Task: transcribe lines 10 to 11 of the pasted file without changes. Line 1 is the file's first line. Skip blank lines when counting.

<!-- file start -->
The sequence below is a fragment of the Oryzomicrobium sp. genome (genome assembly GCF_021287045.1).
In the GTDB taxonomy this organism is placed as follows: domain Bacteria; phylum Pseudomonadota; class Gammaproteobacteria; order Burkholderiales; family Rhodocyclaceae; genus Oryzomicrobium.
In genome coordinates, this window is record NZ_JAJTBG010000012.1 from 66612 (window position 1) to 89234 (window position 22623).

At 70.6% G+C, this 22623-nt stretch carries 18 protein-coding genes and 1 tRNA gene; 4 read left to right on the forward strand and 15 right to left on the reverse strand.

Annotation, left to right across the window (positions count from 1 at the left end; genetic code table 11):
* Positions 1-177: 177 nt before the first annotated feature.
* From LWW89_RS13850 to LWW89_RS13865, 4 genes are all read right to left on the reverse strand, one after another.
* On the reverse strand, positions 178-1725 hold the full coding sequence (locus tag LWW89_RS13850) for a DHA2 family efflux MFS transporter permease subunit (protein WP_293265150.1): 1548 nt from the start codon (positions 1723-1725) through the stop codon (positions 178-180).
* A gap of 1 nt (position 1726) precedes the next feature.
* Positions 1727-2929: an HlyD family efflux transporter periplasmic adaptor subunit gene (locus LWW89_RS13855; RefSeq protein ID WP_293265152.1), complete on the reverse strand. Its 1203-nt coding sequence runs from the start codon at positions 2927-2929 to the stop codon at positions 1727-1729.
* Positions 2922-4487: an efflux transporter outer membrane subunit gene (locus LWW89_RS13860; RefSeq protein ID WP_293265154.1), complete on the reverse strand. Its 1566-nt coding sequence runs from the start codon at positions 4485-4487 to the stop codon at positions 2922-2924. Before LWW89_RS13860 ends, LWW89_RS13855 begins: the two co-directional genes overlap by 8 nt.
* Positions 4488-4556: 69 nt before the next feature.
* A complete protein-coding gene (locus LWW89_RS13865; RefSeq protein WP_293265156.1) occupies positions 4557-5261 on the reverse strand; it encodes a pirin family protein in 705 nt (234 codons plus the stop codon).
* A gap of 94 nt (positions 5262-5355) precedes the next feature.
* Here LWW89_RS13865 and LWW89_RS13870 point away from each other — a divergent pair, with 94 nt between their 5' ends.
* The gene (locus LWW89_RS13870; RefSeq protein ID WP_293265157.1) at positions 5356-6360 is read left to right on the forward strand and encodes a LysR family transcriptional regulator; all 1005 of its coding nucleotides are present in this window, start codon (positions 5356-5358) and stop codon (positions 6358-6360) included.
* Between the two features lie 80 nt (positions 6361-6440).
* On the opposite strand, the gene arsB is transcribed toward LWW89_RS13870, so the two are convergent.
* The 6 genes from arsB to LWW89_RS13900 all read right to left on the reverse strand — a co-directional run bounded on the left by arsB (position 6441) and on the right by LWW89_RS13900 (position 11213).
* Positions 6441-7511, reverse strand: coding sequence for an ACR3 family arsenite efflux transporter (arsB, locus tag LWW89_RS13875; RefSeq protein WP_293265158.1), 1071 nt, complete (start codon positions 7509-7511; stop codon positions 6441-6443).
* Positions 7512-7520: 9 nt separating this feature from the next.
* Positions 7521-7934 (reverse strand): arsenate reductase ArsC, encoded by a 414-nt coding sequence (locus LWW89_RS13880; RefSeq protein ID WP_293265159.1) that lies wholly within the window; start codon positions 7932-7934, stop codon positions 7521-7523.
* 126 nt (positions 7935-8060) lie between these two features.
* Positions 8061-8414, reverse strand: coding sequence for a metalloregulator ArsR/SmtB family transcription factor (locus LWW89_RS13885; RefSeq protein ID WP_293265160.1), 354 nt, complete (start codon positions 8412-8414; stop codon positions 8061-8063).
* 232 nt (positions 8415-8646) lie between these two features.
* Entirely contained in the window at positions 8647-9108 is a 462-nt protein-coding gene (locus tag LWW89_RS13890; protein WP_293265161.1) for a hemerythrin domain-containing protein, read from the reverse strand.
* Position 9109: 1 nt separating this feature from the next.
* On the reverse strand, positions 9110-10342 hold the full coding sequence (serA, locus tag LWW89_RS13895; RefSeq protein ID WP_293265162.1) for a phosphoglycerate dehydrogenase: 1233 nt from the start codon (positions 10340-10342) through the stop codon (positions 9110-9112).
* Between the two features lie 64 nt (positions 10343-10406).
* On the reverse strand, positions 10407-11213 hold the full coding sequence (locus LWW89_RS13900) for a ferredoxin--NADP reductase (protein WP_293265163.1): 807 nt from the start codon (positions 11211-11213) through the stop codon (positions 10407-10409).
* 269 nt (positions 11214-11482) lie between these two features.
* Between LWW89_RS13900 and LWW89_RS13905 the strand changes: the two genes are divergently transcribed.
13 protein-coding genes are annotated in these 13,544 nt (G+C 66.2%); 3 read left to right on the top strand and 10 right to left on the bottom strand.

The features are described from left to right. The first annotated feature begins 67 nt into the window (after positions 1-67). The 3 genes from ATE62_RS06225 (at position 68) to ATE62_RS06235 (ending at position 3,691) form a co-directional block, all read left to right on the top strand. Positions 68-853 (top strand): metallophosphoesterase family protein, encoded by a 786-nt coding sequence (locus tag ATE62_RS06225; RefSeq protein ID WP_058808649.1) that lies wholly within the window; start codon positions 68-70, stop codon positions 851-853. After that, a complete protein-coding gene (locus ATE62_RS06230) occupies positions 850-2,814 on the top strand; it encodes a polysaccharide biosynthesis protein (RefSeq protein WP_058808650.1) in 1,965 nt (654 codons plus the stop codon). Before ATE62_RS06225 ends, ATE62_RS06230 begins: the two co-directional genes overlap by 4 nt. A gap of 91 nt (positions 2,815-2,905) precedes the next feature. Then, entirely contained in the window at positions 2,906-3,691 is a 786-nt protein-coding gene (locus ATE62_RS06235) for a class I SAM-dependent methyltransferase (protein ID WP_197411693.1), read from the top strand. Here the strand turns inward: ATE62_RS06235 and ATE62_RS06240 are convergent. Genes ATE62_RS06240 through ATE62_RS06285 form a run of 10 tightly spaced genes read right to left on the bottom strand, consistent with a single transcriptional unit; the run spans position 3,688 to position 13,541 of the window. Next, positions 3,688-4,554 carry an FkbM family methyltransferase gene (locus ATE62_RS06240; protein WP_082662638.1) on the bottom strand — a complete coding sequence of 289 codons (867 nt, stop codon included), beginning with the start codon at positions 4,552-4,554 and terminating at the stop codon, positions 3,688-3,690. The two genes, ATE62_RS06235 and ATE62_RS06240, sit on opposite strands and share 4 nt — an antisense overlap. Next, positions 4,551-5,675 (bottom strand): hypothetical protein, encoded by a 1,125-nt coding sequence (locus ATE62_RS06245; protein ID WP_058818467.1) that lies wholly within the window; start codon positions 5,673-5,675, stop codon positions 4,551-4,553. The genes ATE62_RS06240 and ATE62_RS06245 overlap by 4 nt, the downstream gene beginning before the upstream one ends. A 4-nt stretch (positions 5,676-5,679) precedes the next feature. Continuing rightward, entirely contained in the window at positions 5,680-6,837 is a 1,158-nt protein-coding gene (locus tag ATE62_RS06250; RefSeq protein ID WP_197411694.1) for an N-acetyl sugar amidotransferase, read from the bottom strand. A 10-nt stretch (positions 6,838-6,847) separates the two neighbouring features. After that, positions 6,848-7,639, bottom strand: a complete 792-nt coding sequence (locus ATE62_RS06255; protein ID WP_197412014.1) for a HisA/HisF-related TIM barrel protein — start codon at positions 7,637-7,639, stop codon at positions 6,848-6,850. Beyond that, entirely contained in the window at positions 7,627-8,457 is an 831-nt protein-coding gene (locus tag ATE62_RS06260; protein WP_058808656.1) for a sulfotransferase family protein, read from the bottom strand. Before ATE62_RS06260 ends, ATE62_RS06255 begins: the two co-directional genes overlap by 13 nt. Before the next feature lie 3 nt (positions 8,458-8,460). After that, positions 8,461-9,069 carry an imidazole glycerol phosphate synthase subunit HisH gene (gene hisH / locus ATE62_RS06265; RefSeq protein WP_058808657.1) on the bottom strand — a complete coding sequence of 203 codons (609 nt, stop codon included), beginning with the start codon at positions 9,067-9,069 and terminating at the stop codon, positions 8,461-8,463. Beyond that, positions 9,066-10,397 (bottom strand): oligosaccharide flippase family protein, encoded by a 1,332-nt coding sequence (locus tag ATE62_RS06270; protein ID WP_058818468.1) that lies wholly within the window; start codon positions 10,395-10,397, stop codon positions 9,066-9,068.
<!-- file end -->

* Positions 1727-2929: an HlyD family efflux transporter periplasmic adaptor subunit gene (locus LWW89_RS13855; RefSeq protein ID WP_293265152.1), complete on the reverse strand. Its 1203-nt coding sequence runs from the start codon at positions 2927-2929 to the stop codon at positions 1727-1729.
* Positions 2922-4487: an efflux transporter outer membrane subunit gene (locus LWW89_RS13860; RefSeq protein ID WP_293265154.1), complete on the reverse strand. Its 1566-nt coding sequence runs from the start codon at positions 4485-4487 to the stop codon at positions 2922-2924. Before LWW89_RS13860 ends, LWW89_RS13855 begins: the two co-directional genes overlap by 8 nt.